The ninth biennial joint LLAS, UCML and AULC conference aims to bring together language practitioners from Secondary, Higher, and Further Education to celebrate language collaborations and innovations across the sector.
The conference is centred on the development of partnerships and frameworks that have formed between individuals or institutions who are continuing to work on bringing languages to the fore. As a response to challenging times in which our strategically important, yet vulnerable, subjects continue to feel the strain of falling student numbers, instigating innovative collaborations and teaching practices has indeed become of strategic importance in the re-framing of language learning at all levels.
The conference would like to explore the current re-thinking of languages provision from a multi-faceted perspective, focusing on the added value that collaborations bring to the sector at large. In this respect, the event will be divided into the following themes:
Transitions in languages educationRoutes into Languages: success storiesInnovative collaborations in outreachSustainability of collaborations post-fundingTransitions in and out of higher educationFrameworks for enhancing language educationImplementation of innovative frameworks for language teachingBenchmarkingCEF use and implementationInnovation and collaboration in language educationCollaborations in curriculum design and reformsCollaborations in resource developmentCollaborations in innovative teaching practicesCollaborations in researchCollaborations and impact on the publicMultilingualism for EU collaboration and beyondCollaborations beyond national frontiersChallenges of multilingual collaborationsThe multilingual benefit of collaborationTeaching Excellence FrameworkImplications for the sectorChallenges of implementation
Abstracts of up to 200 words for papers or ideas for posters should be submitted no later than Friday 4th March 2016. The online submission form can be downloaded here. Papers should be 20 minutes with 10 minutes for discussion.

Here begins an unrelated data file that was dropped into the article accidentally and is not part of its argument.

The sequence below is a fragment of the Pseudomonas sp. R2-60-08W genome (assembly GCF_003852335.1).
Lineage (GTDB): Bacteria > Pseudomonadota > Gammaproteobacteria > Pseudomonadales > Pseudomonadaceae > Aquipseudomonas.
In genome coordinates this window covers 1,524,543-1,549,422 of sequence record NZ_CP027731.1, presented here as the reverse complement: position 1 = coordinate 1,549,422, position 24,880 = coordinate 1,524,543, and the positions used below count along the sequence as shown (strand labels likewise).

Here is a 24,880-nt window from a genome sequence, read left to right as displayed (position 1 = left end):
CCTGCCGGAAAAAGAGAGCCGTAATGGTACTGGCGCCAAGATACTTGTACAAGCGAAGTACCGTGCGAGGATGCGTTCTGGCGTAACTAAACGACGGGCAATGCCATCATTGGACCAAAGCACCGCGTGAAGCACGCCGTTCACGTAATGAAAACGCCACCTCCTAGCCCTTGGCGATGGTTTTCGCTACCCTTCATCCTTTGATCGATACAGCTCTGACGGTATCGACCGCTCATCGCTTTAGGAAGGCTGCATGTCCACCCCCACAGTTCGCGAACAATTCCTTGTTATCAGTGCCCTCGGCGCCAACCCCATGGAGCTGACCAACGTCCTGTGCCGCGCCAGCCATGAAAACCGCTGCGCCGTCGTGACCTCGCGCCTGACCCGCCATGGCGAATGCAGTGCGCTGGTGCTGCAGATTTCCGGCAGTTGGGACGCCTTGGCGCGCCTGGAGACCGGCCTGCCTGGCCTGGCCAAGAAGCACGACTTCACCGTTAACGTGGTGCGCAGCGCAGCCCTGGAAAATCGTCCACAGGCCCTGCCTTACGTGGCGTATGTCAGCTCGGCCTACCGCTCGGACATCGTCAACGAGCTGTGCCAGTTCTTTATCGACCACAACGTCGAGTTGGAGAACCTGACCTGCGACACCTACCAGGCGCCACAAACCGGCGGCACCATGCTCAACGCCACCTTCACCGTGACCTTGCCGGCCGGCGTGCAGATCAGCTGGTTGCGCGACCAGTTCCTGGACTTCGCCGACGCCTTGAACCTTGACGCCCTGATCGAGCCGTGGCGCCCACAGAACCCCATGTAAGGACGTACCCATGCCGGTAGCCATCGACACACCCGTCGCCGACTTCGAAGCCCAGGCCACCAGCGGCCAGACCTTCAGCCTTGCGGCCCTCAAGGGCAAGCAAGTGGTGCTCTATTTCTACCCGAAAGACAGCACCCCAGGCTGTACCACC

Please send your abstracts to : firstname.lastname@example.org no later than Friday 4th March 2016.
The University of Leicester has opened its doors to help displaced refugees overcome one of the most difficult challenges they face when seeking sanctuary in the West by providing something invaluable - English language lessons. Teachers from the institution’s English Language Teaching Unit (ELTU) have been offering up their expertise, training for volunteers who have less classroom experience, and the use of university facilities also - all free of charge.
Politicians in Florida are poised to allow students to study computer coding rather than a foreign language.
Legislators in Tallahassee are set to vote on a proposal raised by a former Yahoo executive who believes students should be able to drop a traditional foreign language for coding, a language that many consider the lingua franca of the technology era.
Outrage has erupted in France after a language moderator approved changes to the spellings of thousands French words in an attempt to simplify the language.
The alterations were approved by the country’s official language moderator, Académie française in 1990, but are due to come into effect this year and will be published in school books and dictionaries this September, The Local reports.
While the printed short story may have become less popular in recent years due to the rise of the smartphone, the novel’s younger sibling is about to gain a new lease of life in France. The southern city of Grenoble will soon become home to numerous ‘vending machines’ that dispense short stories for you to read on your commute. Short Édition has made over 600 short stories from their library available to purchase, each one falling into one of three options - one, two or five minute reads.
New requirements for public service workers to be fluent in English echo David Cameron’s suggestion that good language skills are part of the fight against extremism. But at the same time, courses to train non-native speakers are being cut across England
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